In Norman the story is similar.

While city officials don't know the fate of the city's entire $85 million request, a few projects have been approved, City Manager Steve Lewis said.

"The only thing we can say for sure is the funds for transportation improvements," Lewis said. "We have about $3.2 million for transportation. We're going to be looking to use that money for street resurfacing projects and some traffic signal improvements. We know for sure that's been granted.

Lewis said Norman officials anticipate receiving additional funds including $150,000 for the police department and another $1.8 million for improvements to the city's wastewater treatment plant.

"Sure, we expect more (federal stimulus funds)," he said. "A lot of the projects that we're looking at are in water and sewer improvements. Some of those will be through grant programs and some loan programs."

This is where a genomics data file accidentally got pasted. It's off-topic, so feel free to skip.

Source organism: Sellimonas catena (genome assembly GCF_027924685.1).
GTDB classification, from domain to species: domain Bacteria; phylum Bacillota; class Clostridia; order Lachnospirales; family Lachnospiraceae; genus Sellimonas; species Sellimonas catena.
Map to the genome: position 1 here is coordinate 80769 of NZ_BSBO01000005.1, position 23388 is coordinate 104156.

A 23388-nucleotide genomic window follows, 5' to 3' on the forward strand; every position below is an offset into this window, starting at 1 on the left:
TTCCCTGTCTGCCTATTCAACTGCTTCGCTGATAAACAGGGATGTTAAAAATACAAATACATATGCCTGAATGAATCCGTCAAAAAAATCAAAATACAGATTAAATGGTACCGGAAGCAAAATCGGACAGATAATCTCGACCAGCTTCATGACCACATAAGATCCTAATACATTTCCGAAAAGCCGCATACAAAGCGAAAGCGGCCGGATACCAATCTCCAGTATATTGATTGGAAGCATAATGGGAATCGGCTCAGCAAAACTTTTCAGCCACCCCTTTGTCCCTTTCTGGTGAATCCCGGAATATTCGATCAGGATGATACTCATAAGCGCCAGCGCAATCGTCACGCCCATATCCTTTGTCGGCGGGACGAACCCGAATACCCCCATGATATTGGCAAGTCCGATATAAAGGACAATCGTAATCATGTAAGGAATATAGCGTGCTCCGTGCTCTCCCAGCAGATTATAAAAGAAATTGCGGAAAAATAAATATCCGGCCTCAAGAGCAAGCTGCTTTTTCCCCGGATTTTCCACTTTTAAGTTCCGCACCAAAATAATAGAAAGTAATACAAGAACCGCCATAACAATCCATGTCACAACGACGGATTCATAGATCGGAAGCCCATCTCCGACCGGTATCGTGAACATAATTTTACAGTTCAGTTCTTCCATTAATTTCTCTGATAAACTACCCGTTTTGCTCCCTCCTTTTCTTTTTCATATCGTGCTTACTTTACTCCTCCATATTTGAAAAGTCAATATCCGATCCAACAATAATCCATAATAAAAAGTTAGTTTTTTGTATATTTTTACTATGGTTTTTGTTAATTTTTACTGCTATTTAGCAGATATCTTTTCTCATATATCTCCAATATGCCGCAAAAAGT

Still, while most city officials in the state are hopeful more funds from the stimulus package will be made available soon, Sen. Brogdon said the bill has created too many unfunded mandates.

"There is no such thing as a free lunch, especially when it involves money coming from Congress," Brogdon said. "By accepting this money, Gov. Henry has added millions of dollars of increased mandates that Oklahoma taxpayers must now pay."

Brodgon said the $2.6 billion in federal stimulus dollars amounted "to Gov. Henry taking out a payday loan" to cover the state's debt. "Only it's the taxpayers who are on the hook for the next 20-plus years of interest payments."

Not so, said Moore Mayor Glenn Lewis.
Those stimulus funds, Lewis said, were originally taxpayer funds, and Moore residents want their share back.
"It's our money and we want it back," Glenn Lewis said. "Since we're gonna have to pay that federal income tax already, it would be silly to send the money back."

City leaders, Glenn Lewis said, need those stimulus funds.

"To stick your head in the ground and say send it back would be bad politics for the citizens of Moore," he said. "Those funds directly benefit our citizens. It's just not practical for us, at the city level, to send the funds back."